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CS 175 Computer Graphics

Prof. Steven Gortler

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Setting up Windows Environment

  1. Contact Glenn Holloway (last name @ eecs.harvard.edu) to get Visual Studio 2010 if you don't already have it
  2. Install Visual Studio 2010. The installation disk is provided as an ISO file. You can either burn it to a dvd and install from there, or mount it as a virtual disc using the freely available DAEMONTools Lite. Instructions will now assume that you installed to the default directory C:\Program Files\Microsoft Visual Studio 10.0. On 64-bit operating systems, the default directory is C:\Program Files (x86)\Microsoft Visual Studio 10.0.
  3. Download GLUT and GLEW windows binaries (For GLEW, grab the 32bit windows binaries even if you are on 64bit windows, since the Visual Studio you installed only produces 32bit binaries) from the web
  4. In the include directory (default: C:\Program Files\Microsoft Visual Studio 10.0\VC\include):
    • Create GL directory
    • Copy glut and glew headers (glew.h, glut.h, wglew.h) into GL folder
  5. In the lib directory (default: C:\Program Files\Microsoft Visual Studio 10.0\VC\lib):
    • Copy glew32.lib and glew32s.lib into directory
    • Copy glut32.lib into directory
  6. Copy glew32.dll, glut32.dll into C:\WINDOWS\system. Alternatively you can set up environment path variables if you prefer.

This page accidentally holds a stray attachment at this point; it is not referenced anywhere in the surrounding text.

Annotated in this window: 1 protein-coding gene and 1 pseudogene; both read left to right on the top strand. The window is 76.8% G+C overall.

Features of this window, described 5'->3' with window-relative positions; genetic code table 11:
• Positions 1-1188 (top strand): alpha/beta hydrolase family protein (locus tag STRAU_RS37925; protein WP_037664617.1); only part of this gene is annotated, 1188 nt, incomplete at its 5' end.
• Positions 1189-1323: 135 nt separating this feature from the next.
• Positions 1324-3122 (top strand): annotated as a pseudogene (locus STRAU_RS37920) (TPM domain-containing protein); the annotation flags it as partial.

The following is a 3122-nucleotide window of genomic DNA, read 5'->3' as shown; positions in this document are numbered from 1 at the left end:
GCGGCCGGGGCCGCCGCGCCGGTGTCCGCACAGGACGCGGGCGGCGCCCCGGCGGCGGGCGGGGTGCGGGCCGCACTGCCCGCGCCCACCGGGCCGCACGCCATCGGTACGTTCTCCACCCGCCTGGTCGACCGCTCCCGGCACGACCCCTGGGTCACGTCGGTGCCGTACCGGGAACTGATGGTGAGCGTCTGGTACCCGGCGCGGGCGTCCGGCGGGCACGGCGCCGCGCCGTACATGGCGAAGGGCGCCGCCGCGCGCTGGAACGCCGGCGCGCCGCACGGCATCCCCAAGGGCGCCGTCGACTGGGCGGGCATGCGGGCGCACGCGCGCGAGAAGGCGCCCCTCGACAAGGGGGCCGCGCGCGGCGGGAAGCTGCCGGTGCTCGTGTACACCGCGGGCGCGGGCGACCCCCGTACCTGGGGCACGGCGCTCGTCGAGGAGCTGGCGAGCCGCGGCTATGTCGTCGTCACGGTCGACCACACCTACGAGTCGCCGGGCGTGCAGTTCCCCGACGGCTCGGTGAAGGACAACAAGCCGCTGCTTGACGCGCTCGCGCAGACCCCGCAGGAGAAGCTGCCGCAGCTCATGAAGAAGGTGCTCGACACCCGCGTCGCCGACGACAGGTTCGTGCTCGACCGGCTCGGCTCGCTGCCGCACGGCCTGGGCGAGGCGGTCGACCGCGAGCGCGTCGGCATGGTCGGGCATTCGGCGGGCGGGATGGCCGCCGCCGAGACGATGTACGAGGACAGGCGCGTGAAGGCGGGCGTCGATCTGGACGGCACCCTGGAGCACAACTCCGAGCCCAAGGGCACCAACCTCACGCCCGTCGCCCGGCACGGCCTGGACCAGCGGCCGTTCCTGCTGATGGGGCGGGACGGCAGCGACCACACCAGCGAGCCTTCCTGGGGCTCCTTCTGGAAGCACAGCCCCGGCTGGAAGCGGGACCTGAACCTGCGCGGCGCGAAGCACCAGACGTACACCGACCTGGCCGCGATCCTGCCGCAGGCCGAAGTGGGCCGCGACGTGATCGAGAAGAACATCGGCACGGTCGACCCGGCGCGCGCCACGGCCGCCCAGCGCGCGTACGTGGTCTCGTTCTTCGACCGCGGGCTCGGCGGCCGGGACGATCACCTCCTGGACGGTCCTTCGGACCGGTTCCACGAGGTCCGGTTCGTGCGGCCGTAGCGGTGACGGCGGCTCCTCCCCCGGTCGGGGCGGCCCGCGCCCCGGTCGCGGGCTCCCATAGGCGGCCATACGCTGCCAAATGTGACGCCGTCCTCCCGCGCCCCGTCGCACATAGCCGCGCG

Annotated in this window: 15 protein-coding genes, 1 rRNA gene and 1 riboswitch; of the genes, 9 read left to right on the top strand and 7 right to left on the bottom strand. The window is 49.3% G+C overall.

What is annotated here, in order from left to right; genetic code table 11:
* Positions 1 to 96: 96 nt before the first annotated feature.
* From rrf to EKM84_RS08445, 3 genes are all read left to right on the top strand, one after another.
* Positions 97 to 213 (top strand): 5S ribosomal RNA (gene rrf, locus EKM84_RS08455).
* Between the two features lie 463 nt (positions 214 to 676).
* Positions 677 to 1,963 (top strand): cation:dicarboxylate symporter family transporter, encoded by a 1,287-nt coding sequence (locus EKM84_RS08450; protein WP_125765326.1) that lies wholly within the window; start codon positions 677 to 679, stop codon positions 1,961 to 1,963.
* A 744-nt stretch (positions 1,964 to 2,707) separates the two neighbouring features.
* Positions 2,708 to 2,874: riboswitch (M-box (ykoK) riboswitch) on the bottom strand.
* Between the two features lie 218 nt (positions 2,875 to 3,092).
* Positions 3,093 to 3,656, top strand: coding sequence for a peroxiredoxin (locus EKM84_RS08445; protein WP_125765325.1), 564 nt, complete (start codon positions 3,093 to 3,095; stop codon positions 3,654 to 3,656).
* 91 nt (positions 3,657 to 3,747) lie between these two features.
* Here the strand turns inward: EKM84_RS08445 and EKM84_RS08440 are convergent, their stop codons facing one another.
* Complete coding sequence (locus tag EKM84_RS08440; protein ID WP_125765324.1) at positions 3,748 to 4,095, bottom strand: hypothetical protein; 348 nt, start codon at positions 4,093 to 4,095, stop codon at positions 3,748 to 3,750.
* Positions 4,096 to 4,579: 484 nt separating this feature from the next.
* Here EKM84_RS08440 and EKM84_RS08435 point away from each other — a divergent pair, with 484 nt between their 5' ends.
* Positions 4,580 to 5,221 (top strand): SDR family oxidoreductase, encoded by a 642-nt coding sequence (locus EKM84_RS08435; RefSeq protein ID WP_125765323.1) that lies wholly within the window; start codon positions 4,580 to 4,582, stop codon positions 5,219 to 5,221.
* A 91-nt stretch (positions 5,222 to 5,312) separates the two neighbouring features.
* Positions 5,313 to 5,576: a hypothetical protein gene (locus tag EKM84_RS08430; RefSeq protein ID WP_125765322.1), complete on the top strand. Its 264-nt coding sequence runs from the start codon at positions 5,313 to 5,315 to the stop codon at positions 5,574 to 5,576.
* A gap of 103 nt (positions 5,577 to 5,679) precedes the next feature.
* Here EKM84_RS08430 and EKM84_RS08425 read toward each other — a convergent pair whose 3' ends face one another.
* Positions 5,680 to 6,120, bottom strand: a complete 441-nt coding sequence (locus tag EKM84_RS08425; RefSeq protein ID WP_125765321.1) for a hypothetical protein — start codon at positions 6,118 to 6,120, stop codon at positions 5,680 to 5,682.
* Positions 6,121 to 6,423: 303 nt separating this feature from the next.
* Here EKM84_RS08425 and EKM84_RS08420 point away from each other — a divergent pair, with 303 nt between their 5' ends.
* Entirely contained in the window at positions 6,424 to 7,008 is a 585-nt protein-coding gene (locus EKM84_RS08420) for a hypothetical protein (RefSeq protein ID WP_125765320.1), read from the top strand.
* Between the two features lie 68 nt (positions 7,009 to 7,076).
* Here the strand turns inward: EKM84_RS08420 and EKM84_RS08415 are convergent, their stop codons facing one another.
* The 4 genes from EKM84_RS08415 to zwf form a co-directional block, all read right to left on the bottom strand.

Now your computer should be ready to build and run the cs 175 code. If you're creating projects from scratch (not building on top of the skeleton code we provide), then you'll need to follow the steps below:

Creating your own projects

  1. Choose File->New...->Project from the series of menu options
  2. On the left tree window, choose Win32, then on the right choose Win32 Console Application
  3. Name your project and press "OK"
  4. Press the "Next >" button, not "Finish"
  5. Check that "Console application" is selected
  6. Choose "Empty project" instead of "Precompiled header"
  7. Then click "Finish"

You have now created an empty project to which you can add files and edit them. By choosing empty project instead of the precompiled header option, you avoid having to deal with stdafx issues. If you do not know what precompiled headers are, then you have saved yourself some unnecessary trouble.

To build OpenGL programs, you will have to include the OpenGL, GLUT, and GLEW header files as well as link against the correct library files.

Compiling and Linking with OpenGL Support

  1. In your main source file, remember to #include <GL/glew.h> and #include <GL/glut.h>
  2. Click on the project menu and choose the project Properties choice
  3. Expand "Configuration Properties"
  4. Expand "Linker" and choose "Input"
  5. As shown above, enter the Additional Dependencies: glew32.lib glut32.lib

You have now set up the project to include the appropriate headers and build against the correct libraries. These particular instructions will treat GLEW and GLUT as "dynamically linked" libraries. This means that you will have to distribute the glut32.dll and glew32.dll files along with your program for users without GLUT and GLEW installed. GLEW gives you the option of "static linking," which allows you to avoid redistributing glew32.dll. To do this, #define GLEW_STATIC before the #include <GL/glew.h> line. Also choose to link against glew32s.lib instead of glew32.lib.

Ok, you're ready to get coding!